Underrating the quality of the air we breathe seems to have caught up with us as newly published data by WHO shows that 99% of the air we breathe exceeds WHO’s guideline limits and contains pollutants that can cause millions of preventable fatalities.
According to a study of air pollution data from 117 countries covering over 6,000 cities, WHO concluded that 99 percent of the world’s population is currently breathing air that violates the recently revised safety guidelines. The report is appalling as the damage statistically covers 80% of urban locations worldwide.
Aside from the well-known CO2, nitrogen dioxide (NO2) from industrial boilers, power plans, and even vehicles generate the main concerns in this report. When inhaled into our lungs, these gaseous pollutants can cause irritations in airway tissues, leading to inflammations, allergies, or even worse, asthma and reduced lung efficiency.
Things get even more frightening when we think of the impact of NO2 in increasing the risk of some childhood diseases and infirmities like childhood asthma and lower weight in newborns. Not only are newborns affected, but it’s also associated with cardiovascular and respiratory diseases in adults.
These gaseous pollutants are not all we’ve got to worry about; inhaling particulate matter (PM) in the air, which constitutes different substances, including natural desert dust and microplastics, which also have adverse effects on the climate. It’s an alarming situation considering we haven’t yet added pollutants from cooking fires, industrial waste, agricultural activities, wildfires, and fossil fuels to the list.
WHO’s attempts to study the situation
As of writing, WHO currently monitors particulate matter with a diameter of 10 μm (PM2.5 or PM10); according to the study, most particulate matter, especially PM2.5, can penetrate the lungs and enter the bloodstream, causing cardiovascular diseases or promoting cerebrovascular accidents (stroke). Also, some leading evidence (not mentioned in this article) suggests particulate matter can harm other organs, causing other diseases.
The report also claims that less than 25 percent of people across 4,000 cities breathe NO2 levels within the safety guidelines set by WHO. Although it remains unclear the levels of NO2 present in developed countries relative to developing nations, we understand that developing nations struggle with higher levels of particulate matter – with the highest levels of PM2.5 and PM10 being recorded in China and India, respectively.
IQAir turing in an even much worse report for 2021
In March 2022, a report was published by IQAir, which also supports the claims by WHO regarding toxicity levels of PM2.5 found worldwide.
The IQAir analysis suggested that wildfires caused by climate change were a major contributor to the spike in PM2.5 air pollution experienced in the US compared to what was recorded in 2020. Communities with underemployment usually had the most cases of air pollution in the US, with Los Angeles holding the worst record.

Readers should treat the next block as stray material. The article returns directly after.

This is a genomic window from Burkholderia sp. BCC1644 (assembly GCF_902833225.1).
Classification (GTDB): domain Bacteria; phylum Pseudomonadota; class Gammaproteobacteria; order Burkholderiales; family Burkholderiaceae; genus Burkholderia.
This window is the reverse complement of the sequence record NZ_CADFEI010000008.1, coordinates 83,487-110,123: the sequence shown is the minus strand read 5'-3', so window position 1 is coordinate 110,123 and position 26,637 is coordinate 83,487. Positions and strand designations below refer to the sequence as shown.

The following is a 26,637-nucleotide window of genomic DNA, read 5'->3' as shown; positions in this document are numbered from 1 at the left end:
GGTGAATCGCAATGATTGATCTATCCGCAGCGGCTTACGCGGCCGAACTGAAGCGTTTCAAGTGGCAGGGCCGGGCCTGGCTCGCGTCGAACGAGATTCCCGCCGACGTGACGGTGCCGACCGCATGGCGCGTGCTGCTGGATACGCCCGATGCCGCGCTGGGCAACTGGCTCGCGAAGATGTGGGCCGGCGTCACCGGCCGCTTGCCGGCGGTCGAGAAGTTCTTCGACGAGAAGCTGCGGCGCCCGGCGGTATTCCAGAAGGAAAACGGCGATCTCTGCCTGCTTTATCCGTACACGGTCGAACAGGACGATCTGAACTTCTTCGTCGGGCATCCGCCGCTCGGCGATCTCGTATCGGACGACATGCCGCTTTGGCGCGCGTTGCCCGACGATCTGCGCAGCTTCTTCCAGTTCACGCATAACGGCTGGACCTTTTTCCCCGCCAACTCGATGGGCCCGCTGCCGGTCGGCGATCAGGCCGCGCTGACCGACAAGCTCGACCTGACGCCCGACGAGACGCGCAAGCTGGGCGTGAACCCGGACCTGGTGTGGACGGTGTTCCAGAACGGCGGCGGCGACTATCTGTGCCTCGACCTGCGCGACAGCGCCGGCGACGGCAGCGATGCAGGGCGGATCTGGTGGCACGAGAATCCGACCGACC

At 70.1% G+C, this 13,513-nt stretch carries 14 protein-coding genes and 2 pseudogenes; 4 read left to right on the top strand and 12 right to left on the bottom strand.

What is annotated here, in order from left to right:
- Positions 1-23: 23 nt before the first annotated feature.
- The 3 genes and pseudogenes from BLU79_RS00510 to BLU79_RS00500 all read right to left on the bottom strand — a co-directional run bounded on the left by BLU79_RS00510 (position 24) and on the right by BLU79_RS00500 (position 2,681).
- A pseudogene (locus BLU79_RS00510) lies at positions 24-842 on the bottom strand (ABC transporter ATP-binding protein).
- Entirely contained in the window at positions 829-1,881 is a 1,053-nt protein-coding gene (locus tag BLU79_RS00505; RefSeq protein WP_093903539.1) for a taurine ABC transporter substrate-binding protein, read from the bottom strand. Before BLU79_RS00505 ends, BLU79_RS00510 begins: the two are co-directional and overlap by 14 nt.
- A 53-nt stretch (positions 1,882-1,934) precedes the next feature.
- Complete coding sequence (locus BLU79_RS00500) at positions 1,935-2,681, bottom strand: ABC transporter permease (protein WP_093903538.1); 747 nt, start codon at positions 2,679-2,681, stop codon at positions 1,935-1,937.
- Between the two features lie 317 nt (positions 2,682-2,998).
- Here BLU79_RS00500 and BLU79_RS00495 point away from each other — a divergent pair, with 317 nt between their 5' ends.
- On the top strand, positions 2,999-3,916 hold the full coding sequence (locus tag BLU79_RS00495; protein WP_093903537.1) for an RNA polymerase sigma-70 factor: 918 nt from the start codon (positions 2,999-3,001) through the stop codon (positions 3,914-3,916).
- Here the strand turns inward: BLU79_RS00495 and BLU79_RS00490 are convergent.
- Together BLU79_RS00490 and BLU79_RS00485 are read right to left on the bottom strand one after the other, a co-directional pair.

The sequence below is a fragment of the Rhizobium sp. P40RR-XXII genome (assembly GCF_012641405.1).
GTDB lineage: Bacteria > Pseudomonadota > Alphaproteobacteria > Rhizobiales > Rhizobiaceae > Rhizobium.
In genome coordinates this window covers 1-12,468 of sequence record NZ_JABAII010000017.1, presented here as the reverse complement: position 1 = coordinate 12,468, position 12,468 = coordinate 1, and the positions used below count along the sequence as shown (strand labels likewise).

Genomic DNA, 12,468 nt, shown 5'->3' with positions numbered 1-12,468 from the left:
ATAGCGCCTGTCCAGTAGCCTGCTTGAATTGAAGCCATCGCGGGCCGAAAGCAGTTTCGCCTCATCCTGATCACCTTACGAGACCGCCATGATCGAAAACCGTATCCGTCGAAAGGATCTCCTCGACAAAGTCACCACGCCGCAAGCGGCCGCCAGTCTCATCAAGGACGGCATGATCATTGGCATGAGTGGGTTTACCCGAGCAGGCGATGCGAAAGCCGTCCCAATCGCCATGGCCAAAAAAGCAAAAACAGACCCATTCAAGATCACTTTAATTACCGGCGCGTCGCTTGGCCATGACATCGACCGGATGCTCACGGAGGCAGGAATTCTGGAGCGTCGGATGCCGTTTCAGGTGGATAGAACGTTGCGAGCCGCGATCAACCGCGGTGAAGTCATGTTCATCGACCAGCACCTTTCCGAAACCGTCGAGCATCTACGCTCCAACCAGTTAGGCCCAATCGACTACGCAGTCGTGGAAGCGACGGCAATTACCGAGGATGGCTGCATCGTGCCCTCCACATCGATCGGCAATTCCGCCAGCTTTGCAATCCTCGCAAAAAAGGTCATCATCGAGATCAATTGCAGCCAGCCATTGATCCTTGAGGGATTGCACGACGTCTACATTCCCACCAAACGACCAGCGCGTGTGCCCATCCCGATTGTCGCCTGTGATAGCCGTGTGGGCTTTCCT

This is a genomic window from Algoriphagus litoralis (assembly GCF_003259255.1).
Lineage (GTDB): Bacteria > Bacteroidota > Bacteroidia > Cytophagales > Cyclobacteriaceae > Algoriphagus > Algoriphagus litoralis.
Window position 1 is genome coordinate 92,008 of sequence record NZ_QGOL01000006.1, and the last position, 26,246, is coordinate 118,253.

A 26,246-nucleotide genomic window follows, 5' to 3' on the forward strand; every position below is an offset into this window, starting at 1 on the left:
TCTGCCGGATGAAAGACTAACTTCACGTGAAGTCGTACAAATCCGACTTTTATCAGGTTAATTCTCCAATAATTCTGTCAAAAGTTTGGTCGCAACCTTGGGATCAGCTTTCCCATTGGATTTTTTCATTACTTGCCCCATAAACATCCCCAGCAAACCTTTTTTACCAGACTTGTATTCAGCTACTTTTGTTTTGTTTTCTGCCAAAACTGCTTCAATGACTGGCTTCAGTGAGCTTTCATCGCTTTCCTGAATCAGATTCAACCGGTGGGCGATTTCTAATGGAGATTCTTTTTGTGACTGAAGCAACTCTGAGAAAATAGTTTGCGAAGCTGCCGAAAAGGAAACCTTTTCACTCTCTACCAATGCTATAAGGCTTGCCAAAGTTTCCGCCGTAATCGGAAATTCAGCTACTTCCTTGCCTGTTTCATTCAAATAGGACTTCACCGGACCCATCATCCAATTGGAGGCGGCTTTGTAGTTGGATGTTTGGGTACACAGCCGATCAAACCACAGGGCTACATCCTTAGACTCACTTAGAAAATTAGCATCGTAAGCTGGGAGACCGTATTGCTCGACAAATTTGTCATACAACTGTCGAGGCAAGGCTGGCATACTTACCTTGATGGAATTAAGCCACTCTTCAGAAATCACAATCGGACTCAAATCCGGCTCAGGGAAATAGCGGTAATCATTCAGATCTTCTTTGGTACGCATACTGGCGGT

On the bright side, there seemed to be some improvement in China as many cities were in line with the WHO guidelines, even though they still have a long way to go from being a pollution-free country. In addition, developing countries seem to be the most affected by pollution through household heating systems and industrial processes.
CEO of IQAIR, Frank Hammes, says, “It is a shocking fact that no major city or country is providing safe and healthy air to their citizens according to the latest World Health Organization air quality guideline,”
He further emphasized taking immediate action, incorrect the findings from the report, adding that a lot needs to be done before everyone has safe, clean, and healthy air to breathe.
At any rate, both studies suggest that exposure to these pollutants predisposes almost all humans to heart diseases, strokes, lung disease, and even cancer. More so, WHO’s analysis highlights that ambient air pollution from PM2.5 was the cause of about 4.5 million premature deaths in 2016.
According to WHO, harmful emissions from fossil fuels can be linked to acute and chronic sicknesses. Also, the healthiness of humans gets worse if we start to factor in bush fires and dust storms from climate change—the WHO then concluded by urging industries to cut down their dependencies and use of these fossil fuels.
What are the possible solutions?
Solving the pollution crisis is more or less the same way to solve the ambient climate crisis: we should switch to cleaner sources of renewable energy, implement sustainable models in agriculture, and, most importantly, use more public transportation together with electric cars.
WHO’s Director-General, Tedros Adhanom Ghebreyesus, emphasized that speeding up the transition to cleaner sources of energy is the key to a healthier energy system and, ultimately, a healthier world. He further stressed that the issues with high-priced fossil fuels, energy security, and health challenges from air pollution and climate change are more than enough reasons to quicken the transition.
Despite the emergence of much cheaper and healthier forms of energy, the world is still reluctant to consider fossil fuels the most convenient option for energy generation. It remains to be seen if humanity will finally make that complete transition and stop paying for energy sources that endanger its existence.